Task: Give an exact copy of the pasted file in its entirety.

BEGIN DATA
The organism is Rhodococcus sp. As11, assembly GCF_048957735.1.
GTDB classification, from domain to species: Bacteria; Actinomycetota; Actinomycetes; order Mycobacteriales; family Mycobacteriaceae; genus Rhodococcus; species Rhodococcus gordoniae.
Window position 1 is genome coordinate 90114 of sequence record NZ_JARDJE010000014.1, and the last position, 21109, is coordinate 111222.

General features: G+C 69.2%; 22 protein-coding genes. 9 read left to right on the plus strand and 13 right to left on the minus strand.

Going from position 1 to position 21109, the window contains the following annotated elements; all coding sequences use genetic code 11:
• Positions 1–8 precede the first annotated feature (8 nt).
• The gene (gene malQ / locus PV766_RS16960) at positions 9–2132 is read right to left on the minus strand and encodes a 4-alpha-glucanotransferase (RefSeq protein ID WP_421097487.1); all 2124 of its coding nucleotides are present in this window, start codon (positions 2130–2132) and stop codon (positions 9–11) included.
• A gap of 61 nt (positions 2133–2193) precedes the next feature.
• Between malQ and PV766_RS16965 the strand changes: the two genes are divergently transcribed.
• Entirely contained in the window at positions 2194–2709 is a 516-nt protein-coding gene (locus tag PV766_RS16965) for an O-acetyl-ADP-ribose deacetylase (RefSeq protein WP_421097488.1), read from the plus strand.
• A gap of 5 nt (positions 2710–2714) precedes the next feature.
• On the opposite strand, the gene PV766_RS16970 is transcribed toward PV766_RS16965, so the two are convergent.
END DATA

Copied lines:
The organism is Rhodococcus sp. As11, assembly GCF_048957735.1.
GTDB classification, from domain to species: Bacteria; Actinomycetota; Actinomycetes; order Mycobacteriales; family Mycobacteriaceae; genus Rhodococcus; species Rhodococcus gordoniae.
Window position 1 is genome coordinate 90114 of sequence record NZ_JARDJE010000014.1, and the last position, 21109, is coordinate 111222.

General features: G+C 69.2%; 22 protein-coding genes. 9 read left to right on the plus strand and 13 right to left on the minus strand.

Going from position 1 to position 21109, the window contains the following annotated elements; all coding sequences use genetic code 11:
• Positions 1–8 precede the first annotated feature (8 nt).
• The gene (gene malQ / locus PV766_RS16960) at positions 9–2132 is read right to left on the minus strand and encodes a 4-alpha-glucanotransferase (RefSeq protein ID WP_421097487.1); all 2124 of its coding nucleotides are present in this window, start codon (positions 2130–2132) and stop codon (positions 9–11) included.
• A gap of 61 nt (positions 2133–2193) precedes the next feature.
• Between malQ and PV766_RS16965 the strand changes: the two genes are divergently transcribed.
• Entirely contained in the window at positions 2194–2709 is a 516-nt protein-coding gene (locus tag PV766_RS16965) for an O-acetyl-ADP-ribose deacetylase (RefSeq protein WP_421097488.1), read from the plus strand.
• A gap of 5 nt (positions 2710–2714) precedes the next feature.
• On the opposite strand, the gene PV766_RS16970 is transcribed toward PV766_RS16965, so the two are convergent.